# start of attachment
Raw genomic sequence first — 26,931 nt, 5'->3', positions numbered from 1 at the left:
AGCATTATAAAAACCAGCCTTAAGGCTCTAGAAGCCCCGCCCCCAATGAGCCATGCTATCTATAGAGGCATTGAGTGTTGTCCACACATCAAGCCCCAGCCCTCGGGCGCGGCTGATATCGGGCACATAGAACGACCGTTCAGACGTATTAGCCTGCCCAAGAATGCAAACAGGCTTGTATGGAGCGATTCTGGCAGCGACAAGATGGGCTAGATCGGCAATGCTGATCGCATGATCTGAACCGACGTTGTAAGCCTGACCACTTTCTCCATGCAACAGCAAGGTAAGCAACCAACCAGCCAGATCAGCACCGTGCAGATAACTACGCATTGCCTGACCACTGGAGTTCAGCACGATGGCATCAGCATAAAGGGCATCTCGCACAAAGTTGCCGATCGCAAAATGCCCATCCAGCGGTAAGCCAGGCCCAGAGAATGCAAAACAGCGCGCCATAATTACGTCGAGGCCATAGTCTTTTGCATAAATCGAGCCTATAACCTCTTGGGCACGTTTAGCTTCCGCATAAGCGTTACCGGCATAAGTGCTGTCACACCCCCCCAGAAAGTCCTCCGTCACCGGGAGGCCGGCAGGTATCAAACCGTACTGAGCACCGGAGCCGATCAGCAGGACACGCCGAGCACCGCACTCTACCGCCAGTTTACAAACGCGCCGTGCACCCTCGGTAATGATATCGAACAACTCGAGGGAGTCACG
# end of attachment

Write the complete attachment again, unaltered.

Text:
Raw genomic sequence first — 26,931 nt, 5'->3', positions numbered from 1 at the left:
AGCATTATAAAAACCAGCCTTAAGGCTCTAGAAGCCCCGCCCCCAATGAGCCATGCTATCTATAGAGGCATTGAGTGTTGTCCACACATCAAGCCCCAGCCCTCGGGCGCGGCTGATATCGGGCACATAGAACGACCGTTCAGACGTATTAGCCTGCCCAAGAATGCAAACAGGCTTGTATGGAGCGATTCTGGCAGCGACAAGATGGGCTAGATCGGCAATGCTGATCGCATGATCTGAACCGACGTTGTAAGCCTGACCACTTTCTCCATGCAACAGCAAGGTAAGCAACCAACCAGCCAGATCAGCACCGTGCAGATAACTACGCATTGCCTGACCACTGGAGTTCAGCACGATGGCATCAGCATAAAGGGCATCTCGCACAAAGTTGCCGATCGCAAAATGCCCATCCAGCGGTAAGCCAGGCCCAGAGAATGCAAAACAGCGCGCCATAATTACGTCGAGGCCATAGTCTTTTGCATAAATCGAGCCTATAACCTCTTGGGCACGTTTAGCTTCCGCATAAGCGTTACCGGCATAAGTGCTGTCACACCCCCCCAGAAAGTCCTCCGTCACCGGGAGGCCGGCAGGTATCAAACCGTACTGAGCACCGGAGCCGATCAGCAGGACACGCCGAGCACCGCACTCTACCGCCAGTTTACAAACGCGCCGTGCACCCTCGGTAATGATATCGAACAACTCGAGGGAGTCACG